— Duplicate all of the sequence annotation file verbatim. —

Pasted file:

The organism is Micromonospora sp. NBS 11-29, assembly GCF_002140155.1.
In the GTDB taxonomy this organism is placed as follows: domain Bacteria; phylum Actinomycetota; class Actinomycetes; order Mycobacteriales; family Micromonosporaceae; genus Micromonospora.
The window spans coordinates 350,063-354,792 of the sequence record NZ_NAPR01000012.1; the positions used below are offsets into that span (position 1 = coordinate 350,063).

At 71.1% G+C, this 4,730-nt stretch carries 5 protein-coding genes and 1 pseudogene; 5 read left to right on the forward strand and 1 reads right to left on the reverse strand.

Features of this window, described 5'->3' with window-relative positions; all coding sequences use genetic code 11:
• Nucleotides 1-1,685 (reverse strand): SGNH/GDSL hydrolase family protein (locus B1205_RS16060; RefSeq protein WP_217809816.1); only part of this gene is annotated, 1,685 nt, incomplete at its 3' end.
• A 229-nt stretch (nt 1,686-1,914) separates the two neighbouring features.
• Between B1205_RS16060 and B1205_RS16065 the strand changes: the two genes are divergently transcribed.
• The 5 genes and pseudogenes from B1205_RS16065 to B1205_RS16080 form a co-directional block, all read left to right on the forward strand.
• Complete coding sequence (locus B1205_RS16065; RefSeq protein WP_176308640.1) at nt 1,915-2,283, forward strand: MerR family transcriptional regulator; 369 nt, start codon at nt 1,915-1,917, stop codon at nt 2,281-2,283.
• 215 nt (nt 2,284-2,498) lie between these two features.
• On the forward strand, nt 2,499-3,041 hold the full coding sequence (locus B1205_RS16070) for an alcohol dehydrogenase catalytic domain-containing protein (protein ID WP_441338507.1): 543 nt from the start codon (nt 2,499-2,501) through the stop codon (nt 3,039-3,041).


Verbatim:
The organism is Micromonospora sp. NBS 11-29, assembly GCF_002140155.1.
In the GTDB taxonomy this organism is placed as follows: domain Bacteria; phylum Actinomycetota; class Actinomycetes; order Mycobacteriales; family Micromonosporaceae; genus Micromonospora.
The window spans coordinates 350,063-354,792 of the sequence record NZ_NAPR01000012.1; the positions used below are offsets into that span (position 1 = coordinate 350,063).

At 71.1% G+C, this 4,730-nt stretch carries 5 protein-coding genes and 1 pseudogene; 5 read left to right on the forward strand and 1 reads right to left on the reverse strand.

Features of this window, described 5'->3' with window-relative positions; all coding sequences use genetic code 11:
• Nucleotides 1-1,685 (reverse strand): SGNH/GDSL hydrolase family protein (locus B1205_RS16060; RefSeq protein WP_217809816.1); only part of this gene is annotated, 1,685 nt, incomplete at its 3' end.
• A 229-nt stretch (nt 1,686-1,914) separates the two neighbouring features.
• Between B1205_RS16060 and B1205_RS16065 the strand changes: the two genes are divergently transcribed.
• The 5 genes and pseudogenes from B1205_RS16065 to B1205_RS16080 form a co-directional block, all read left to right on the forward strand.
• Complete coding sequence (locus B1205_RS16065; RefSeq protein WP_176308640.1) at nt 1,915-2,283, forward strand: MerR family transcriptional regulator; 369 nt, start codon at nt 1,915-1,917, stop codon at nt 2,281-2,283.
• 215 nt (nt 2,284-2,498) lie between these two features.
• On the forward strand, nt 2,499-3,041 hold the full coding sequence (locus B1205_RS16070) for an alcohol dehydrogenase catalytic domain-containing protein (protein ID WP_441338507.1): 543 nt from the start codon (nt 2,499-2,501) through the stop codon (nt 3,039-3,041).